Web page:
A couple of others have followed, but you're the most visible HIV-positive athlete in the world still. How much of a responsibility do you feel to be healthy, live well, and "represent" because of that?
Well I think Magic surpasses me, but I feel this is just a part of my purpose, to lead more by example and live my life the way my Mom taught me. [She told me to] "leave everywhere you go better because you were there.”

Did you delay treatment for fear of the Olympic committee finding out?
No, my Doctor wanted to treat me very aggressively so I was put on medication almost immediately, but he was in regular contact with the Olympic Training Center to be sure none of my medications were on the banned list of substances, as we were drug tested regularly at major competitions. But they were looking for performance enhancing drugs, not the type of medications that I was on, which were far from enhancing!

If you're comfortable, I'd like to ask how are you today health-wise? Are you able to get your viral load to undetectable levels? Has treatment been good for you?
My T-cells have never been higher and my viral load is “undetectable.”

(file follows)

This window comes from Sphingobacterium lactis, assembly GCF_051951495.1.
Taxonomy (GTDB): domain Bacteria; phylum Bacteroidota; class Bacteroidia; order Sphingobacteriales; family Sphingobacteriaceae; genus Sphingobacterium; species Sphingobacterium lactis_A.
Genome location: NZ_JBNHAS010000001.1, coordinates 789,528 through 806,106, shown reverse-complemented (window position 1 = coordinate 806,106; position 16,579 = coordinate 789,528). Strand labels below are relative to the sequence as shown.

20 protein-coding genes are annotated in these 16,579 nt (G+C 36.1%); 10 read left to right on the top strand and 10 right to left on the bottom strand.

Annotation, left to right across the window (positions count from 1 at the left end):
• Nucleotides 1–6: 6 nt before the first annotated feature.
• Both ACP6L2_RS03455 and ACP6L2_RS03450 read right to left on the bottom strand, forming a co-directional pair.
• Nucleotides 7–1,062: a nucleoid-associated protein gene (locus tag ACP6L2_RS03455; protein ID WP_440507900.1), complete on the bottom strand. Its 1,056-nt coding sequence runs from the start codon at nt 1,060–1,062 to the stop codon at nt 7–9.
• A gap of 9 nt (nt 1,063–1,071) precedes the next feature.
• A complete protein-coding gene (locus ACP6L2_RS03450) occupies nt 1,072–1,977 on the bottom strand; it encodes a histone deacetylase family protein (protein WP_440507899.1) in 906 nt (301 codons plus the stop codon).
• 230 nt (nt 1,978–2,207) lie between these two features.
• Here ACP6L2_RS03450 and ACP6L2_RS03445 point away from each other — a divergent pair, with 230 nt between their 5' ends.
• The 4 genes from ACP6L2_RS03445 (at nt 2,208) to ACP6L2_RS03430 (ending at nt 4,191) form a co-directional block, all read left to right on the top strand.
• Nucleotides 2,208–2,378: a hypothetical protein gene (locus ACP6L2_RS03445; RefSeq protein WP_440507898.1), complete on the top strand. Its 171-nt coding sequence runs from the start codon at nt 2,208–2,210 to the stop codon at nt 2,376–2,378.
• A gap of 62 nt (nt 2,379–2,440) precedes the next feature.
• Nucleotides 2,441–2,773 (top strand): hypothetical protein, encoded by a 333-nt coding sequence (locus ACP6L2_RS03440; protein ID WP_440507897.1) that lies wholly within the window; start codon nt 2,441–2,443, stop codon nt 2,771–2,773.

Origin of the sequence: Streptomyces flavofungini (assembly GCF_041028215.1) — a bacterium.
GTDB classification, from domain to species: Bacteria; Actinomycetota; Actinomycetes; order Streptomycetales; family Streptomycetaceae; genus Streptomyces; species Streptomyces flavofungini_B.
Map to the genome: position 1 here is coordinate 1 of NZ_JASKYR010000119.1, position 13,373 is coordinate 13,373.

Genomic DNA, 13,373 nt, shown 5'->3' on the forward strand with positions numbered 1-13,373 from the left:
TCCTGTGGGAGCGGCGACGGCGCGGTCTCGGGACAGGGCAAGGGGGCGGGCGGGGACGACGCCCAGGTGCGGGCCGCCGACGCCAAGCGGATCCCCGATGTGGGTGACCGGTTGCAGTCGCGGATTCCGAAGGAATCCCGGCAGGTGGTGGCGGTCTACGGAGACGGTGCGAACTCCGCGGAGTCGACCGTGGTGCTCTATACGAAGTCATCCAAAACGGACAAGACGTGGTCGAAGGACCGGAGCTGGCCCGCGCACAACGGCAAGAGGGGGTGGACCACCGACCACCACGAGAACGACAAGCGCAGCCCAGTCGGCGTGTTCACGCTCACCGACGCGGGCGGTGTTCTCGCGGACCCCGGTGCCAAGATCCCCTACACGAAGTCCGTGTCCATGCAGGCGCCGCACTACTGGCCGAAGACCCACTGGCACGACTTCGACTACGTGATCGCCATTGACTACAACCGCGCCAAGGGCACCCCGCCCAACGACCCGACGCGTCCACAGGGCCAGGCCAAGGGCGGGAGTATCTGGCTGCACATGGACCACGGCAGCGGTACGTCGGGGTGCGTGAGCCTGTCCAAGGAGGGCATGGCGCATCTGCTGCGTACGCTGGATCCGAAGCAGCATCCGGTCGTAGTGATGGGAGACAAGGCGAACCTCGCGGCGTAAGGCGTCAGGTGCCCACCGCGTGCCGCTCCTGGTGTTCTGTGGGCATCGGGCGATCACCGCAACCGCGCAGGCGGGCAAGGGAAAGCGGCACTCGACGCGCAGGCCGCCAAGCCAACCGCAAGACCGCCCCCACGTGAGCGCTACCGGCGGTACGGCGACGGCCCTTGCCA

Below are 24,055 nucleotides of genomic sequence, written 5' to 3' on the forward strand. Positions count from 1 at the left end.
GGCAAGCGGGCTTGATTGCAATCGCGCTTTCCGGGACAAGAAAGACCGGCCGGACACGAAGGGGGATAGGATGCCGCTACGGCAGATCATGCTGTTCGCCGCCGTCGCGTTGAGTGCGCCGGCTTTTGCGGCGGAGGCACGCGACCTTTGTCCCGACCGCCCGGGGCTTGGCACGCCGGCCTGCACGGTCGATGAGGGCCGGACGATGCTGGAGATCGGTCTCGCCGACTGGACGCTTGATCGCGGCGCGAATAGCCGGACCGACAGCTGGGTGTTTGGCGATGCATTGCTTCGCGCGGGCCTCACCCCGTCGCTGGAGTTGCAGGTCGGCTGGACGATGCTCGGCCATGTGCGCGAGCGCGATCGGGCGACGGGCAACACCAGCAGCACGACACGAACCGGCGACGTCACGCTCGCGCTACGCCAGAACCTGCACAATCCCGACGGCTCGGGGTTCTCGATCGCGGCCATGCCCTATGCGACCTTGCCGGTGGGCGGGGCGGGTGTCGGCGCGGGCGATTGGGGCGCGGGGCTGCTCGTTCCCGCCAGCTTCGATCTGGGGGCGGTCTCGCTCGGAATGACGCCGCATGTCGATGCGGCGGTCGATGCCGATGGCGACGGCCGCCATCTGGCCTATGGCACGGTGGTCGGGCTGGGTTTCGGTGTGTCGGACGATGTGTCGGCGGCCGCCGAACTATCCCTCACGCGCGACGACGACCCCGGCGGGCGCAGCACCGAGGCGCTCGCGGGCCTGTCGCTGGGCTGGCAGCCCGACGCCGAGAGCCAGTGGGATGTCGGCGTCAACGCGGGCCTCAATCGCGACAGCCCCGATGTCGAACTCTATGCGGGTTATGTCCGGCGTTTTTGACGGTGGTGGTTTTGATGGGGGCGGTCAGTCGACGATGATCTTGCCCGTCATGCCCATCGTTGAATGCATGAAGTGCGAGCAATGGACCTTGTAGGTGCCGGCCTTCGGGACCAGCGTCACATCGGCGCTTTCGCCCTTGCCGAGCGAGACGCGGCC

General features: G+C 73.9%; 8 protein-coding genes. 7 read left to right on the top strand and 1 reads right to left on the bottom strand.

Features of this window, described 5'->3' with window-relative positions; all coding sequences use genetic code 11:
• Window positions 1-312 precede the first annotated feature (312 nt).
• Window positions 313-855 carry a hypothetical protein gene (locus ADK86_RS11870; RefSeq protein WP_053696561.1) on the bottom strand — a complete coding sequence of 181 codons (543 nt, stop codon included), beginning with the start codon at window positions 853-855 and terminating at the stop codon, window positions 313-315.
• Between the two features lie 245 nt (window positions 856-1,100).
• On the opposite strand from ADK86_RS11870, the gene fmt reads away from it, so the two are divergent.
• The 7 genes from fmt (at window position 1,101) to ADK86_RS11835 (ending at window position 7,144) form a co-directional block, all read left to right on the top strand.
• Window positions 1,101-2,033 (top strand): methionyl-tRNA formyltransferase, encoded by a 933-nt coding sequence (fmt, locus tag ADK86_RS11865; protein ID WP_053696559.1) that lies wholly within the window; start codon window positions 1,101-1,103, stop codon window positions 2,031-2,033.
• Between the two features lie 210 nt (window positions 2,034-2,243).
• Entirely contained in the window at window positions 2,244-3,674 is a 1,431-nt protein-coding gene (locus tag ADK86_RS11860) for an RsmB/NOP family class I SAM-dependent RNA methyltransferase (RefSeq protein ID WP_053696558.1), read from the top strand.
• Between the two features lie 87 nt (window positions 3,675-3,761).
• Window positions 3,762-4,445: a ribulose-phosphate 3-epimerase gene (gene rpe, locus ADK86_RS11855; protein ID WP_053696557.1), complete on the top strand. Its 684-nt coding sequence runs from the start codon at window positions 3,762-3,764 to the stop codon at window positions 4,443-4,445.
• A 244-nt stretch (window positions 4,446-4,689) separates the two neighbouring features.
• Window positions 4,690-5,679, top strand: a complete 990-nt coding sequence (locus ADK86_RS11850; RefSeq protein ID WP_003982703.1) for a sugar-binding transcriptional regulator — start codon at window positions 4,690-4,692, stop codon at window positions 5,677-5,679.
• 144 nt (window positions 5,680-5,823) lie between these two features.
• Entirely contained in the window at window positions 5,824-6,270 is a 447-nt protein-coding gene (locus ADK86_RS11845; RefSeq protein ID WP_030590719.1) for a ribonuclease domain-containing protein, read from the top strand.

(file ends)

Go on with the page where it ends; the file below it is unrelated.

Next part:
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You and Johnny married in 2013. How meaningful was it when the Supreme Court essentially legalized marriage equality across the country earlier this year?
Since Johnny is from Louisiana it was extremely meaningful. Although there were a few hiccups in Louisiana and Alabama, but we are ecstatic!

Do you ever get tired of being treated like the poster boy for HIV?
I don’t view myself that way. I rarely read my press, so I don’t get caught up in how others view me — just my close friends and family — and really that is all that counts. And, of course, my husband I lean on a lot. [Laughs]

You walked away from your home of 28 years. What was the hardest part of that?
The dear friends I have there, the memories of Thanksgiving there with my Mom, the dogs I raised there, the serenity. But it could be rather isolating, and I am content to start a new beginning with my husband.

What were you most worried about with this documentary coming out? 
I feel [producer/writer] Will [Sweeney] and [director] Cheryl [Furjanic] told my story with much love and compassion, so no, no worries, just joy and pride that HBO Sports picked it up and humbled they felt the importance of sharing my story.

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Back On Board: Greg Louganis airs on HBO and HBO Now.